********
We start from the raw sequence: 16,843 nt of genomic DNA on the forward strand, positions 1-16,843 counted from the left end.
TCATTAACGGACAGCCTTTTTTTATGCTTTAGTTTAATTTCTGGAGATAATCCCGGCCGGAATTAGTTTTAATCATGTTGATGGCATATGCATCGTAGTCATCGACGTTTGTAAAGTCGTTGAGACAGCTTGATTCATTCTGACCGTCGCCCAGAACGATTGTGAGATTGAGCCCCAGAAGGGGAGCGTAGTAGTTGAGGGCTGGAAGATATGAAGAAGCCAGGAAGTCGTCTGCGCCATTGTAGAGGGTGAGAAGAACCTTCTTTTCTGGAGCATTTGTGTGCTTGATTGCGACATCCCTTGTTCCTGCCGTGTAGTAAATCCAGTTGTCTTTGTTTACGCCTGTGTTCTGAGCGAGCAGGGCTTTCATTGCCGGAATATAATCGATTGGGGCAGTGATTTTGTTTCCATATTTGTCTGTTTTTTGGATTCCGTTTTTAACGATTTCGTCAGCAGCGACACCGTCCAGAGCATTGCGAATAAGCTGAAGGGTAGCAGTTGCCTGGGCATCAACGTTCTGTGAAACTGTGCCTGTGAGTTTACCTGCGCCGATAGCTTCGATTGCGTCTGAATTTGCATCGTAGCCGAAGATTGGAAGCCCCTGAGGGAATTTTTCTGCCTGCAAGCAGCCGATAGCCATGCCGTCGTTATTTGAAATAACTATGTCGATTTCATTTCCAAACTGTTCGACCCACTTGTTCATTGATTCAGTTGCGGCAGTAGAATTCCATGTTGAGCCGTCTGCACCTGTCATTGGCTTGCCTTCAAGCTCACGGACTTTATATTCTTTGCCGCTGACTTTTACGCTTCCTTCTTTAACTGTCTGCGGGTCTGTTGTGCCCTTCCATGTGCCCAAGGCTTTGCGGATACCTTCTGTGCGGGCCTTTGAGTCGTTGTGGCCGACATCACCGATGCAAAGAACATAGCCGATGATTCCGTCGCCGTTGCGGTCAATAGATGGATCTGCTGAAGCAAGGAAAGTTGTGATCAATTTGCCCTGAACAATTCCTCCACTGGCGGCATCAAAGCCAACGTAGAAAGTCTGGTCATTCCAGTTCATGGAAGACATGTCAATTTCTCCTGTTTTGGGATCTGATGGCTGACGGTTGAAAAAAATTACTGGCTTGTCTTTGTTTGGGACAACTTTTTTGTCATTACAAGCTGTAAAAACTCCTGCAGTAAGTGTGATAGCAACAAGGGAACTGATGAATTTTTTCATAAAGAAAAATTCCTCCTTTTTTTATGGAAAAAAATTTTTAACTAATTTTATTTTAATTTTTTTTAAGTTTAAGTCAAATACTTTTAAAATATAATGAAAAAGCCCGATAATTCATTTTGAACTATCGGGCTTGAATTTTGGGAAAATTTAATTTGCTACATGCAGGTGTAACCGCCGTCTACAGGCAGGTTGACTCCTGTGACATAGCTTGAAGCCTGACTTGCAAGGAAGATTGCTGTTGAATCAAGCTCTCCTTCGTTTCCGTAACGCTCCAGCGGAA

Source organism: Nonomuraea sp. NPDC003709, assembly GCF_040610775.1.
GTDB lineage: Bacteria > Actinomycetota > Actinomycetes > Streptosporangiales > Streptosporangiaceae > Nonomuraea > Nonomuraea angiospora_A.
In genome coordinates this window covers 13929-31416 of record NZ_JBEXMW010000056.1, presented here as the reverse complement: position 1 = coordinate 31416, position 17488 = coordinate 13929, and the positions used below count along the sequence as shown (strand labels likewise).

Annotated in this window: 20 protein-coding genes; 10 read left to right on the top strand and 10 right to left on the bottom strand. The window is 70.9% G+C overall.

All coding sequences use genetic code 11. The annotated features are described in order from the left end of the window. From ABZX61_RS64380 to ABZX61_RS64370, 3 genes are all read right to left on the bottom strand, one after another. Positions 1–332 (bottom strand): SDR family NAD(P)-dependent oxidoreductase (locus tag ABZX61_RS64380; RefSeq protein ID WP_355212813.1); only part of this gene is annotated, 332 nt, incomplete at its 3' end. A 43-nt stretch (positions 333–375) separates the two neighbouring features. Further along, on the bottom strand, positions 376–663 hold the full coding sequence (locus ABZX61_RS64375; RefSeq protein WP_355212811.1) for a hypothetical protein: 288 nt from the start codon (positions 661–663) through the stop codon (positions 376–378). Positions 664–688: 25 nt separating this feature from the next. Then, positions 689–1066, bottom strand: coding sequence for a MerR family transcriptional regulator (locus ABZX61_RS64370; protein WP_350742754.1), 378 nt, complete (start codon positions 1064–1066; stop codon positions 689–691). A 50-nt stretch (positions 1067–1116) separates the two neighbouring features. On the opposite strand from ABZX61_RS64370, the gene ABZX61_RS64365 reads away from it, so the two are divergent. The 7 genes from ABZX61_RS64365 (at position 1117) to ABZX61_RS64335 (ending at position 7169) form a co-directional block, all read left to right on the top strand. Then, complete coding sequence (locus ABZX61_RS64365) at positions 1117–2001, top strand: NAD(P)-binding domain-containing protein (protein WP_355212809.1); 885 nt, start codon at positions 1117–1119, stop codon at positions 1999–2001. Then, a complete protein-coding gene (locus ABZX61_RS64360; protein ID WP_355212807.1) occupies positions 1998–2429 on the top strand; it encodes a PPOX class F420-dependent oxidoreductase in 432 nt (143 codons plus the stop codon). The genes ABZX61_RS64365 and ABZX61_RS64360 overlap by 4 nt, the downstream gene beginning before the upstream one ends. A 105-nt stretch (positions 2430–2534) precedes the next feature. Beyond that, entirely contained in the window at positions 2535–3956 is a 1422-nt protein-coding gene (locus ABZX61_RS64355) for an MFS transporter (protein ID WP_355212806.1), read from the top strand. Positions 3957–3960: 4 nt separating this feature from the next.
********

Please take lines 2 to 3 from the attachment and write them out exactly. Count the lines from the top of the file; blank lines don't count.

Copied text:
TCATTAACGGACAGCCTTTTTTTATGCTTTAGTTTAATTTCTGGAGATAATCCCGGCCGGAATTAGTTTTAATCATGTTGATGGCATATGCATCGTAGTCATCGACGTTTGTAAAGTCGTTGAGACAGCTTGATTCATTCTGACCGTCGCCCAGAACGATTGTGAGATTGAGCCCCAGAAGGGGAGCGTAGTAGTTGAGGGCTGGAAGATATGAAGAAGCCAGGAAGTCGTCTGCGCCATTGTAGAGGGTGAGAAGAACCTTCTTTTCTGGAGCATTTGTGTGCTTGATTGCGACATCCCTTGTTCCTGCCGTGTAGTAAATCCAGTTGTCTTTGTTTACGCCTGTGTTCTGAGCGAGCAGGGCTTTCATTGCCGGAATATAATCGATTGGGGCAGTGATTTTGTTTCCATATTTGTCTGTTTTTTGGATTCCGTTTTTAACGATTTCGTCAGCAGCGACACCGTCCAGAGCATTGCGAATAAGCTGAAGGGTAGCAGTTGCCTGGGCATCAACGTTCTGTGAAACTGTGCCTGTGAGTTTACCTGCGCCGATAGCTTCGATTGCGTCTGAATTTGCATCGTAGCCGAAGATTGGAAGCCCCTGAGGGAATTTTTCTGCCTGCAAGCAGCCGATAGCCATGCCGTCGTTATTTGAAATAACTATGTCGATTTCATTTCCAAACTGTTCGACCCACTTGTTCATTGATTCAGTTGCGGCAGTAGAATTCCATGTTGAGCCGTCTGCACCTGTCATTGGCTTGCCTTCAAGCTCACGGACTTTATATTCTTTGCCGCTGACTTTTACGCTTCCTTCTTTAACTGTCTGCGGGTCTGTTGTGCCCTTCCATGTGCCCAAGGCTTTGCGGATACCTTCTGTGCGGGCCTTTGAGTCGTTGTGGCCGACATCACCGATGCAAAGAACATAGCCGATGATTCCGTCGCCGTTGCGGTCAATAGATGGATCTGCTGAAGCAAGGAAAGTTGTGATCAATTTGCCCTGAACAATTCCTCCACTGGCGGCATCAAAGCCAACGTAGAAAGTCTGGTCATTCCAGTTCATGGAAGACATGTCAATTTCTCCTGTTTTGGGATCTGATGGCTGACGGTTGAAAAAAATTACTGGCTTGTCTTTGTTTGGGACAACTTTTTTGTCATTACAAGCTGTAAAAACTCCTGCAGTAAGTGTGATAGCAACAAGGGAACTGATGAATTTTTTCATAAAGAAAAATTCCTCCTTTTTTTATGGAAAAAAATTTTTAACTAATTTTATTTTAATTTTTTTTAAGTTTAAGTCAAATACTTTTAAAATATAATGAAAAAGCCCGATAATTCATTTTGAACTATCGGGCTTGAATTTTGGGAAAATTTAATTTGCTACATGCAGGTGTAACCGCCGTCTACAGGCAGGTTGACTCCTGTGACATAGCTTGAAGCCTGACTTGCAAGGAAGATTGCTGTTGAATCAAGCTCTCCTTCGTTTCCGTAACGCTCCAGCGGAA

Source organism: Nonomuraea sp. NPDC003709, assembly GCF_040610775.1.